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Should certain vehicles be allowed to park in bike lanes?

FAIZA AMIN | posted Tuesday, Dec 13th, 2016

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Bike lanes are back in the news, this time due to a debate on whether or not certain vehicles should be allowed to park in the space. This week, City Council will be considering an item on whether vehicles with accessibility permits should be allowed to pick-up and drop off a passenger with a disability while in a bike lane.

The fine for parking in these lanes runs $150 and some drivers say they’d rather pay that fine, than struggle to find parking on streets where cyclists take up part of the space.

“If I can’t find a parking spot, and the only parking is a bike lane, then I would put on my emergency lights and do what I have to do,” Geoffrey Nelson, a Delivery Driver tells CityNews.

Nelson, who once says he was ticketed seven times, isn’t alone.

Miguel Garcia, a Courier got three tickets this year, and says it’s especially difficult to execute a delivery along the Bloor Street Bike lanes.

“I understand it’s good for the cyclists,” he explains. “But for delivery, it’s complex.”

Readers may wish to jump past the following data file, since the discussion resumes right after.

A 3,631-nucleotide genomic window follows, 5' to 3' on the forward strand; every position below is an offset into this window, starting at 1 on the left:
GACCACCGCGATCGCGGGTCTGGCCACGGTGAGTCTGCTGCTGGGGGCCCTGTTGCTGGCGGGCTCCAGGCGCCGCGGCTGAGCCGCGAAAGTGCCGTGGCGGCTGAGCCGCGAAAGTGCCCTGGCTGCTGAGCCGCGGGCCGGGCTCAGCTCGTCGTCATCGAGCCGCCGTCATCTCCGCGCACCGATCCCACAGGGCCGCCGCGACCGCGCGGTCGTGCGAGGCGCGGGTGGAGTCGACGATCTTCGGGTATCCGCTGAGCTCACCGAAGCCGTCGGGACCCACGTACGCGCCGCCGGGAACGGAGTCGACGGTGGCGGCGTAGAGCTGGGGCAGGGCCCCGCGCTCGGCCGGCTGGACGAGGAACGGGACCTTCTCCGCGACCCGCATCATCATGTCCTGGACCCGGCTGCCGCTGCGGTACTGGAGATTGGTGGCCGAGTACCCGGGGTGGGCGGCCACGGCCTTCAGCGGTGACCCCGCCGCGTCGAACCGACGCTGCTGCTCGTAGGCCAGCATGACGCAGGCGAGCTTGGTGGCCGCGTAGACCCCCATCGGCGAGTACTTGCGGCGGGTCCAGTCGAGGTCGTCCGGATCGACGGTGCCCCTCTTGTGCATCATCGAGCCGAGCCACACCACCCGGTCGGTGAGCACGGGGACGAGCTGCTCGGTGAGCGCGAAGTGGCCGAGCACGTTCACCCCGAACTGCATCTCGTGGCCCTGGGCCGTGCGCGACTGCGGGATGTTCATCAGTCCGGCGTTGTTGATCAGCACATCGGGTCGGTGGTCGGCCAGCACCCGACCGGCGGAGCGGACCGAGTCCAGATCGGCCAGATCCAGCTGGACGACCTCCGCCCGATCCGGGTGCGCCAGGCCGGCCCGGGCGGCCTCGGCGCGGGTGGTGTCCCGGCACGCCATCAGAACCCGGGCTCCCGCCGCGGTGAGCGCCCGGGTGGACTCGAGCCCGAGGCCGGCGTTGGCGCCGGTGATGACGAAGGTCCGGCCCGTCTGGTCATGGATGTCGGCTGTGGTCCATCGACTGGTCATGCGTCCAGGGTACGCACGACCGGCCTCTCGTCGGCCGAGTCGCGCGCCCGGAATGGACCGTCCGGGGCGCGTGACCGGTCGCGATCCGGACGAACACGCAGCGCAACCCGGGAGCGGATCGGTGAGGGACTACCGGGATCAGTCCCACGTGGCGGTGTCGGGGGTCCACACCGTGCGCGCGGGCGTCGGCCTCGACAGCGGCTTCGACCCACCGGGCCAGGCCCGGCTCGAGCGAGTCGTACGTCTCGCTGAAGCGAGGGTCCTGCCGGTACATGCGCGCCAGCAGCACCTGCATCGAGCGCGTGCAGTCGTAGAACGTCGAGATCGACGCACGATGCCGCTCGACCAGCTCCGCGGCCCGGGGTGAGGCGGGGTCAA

Otherwise these delivery drivers say they try and find an empty alleyway where they can park and unload, but oftentimes, they aren’t that lucky. Neither are taxi drivers, who say with the increase of bike lanes taking up space on the roads, they sometimes struggle with dropping off customers.

“I have to pick up wheelchairs and the people with the disabilities, and it’s really hard on me, and they get mad at me,” Tariq Sheikh, who drives an accessible taxi, said.

Sheikh said he gets ticketed every second week.

His dilemma will be heavily debated at council, but not everyone is on board with this idea. Those who oppose it say this could set a dangerous precedent for drivers who don’t have a permit, to do the same.

Cycle Toronto, an advocacy group for bikers, says a better alternative would be to have these vehicles park adjacent to the lanes.

“Parking right next to the bike lane, and loading and unloading right there, is going to have to be that we’re going to have to go right now,” Jared Kolb, Executive Director said.

The city says enforcement is increased during the winter months, when vehicles parked in the way of snow plows.

“Motor vehicles are basically parking on the bike lane, making it very difficult for us to maintain, and the users to use the bike lane,” said Hector Moreno, Transportation Services Manager with the city.

The city says it is increasing enforcement during the winter months, not only for these vehicles parked in these lanes, but for anyone who may add to the

“Private property owners and commercial buildings are basically pushing snow on to the bike lane,” Moreno said.

During last year’s winter season, the city says it received over 611 complaints, gave 572 warnings and issued 70 fines. For illegally dumping of snow onto the road way or laneway will run you $300.

Like our roads, the city also has priority designated bike lanes, which get cleared off after 5 inches of snowfall.

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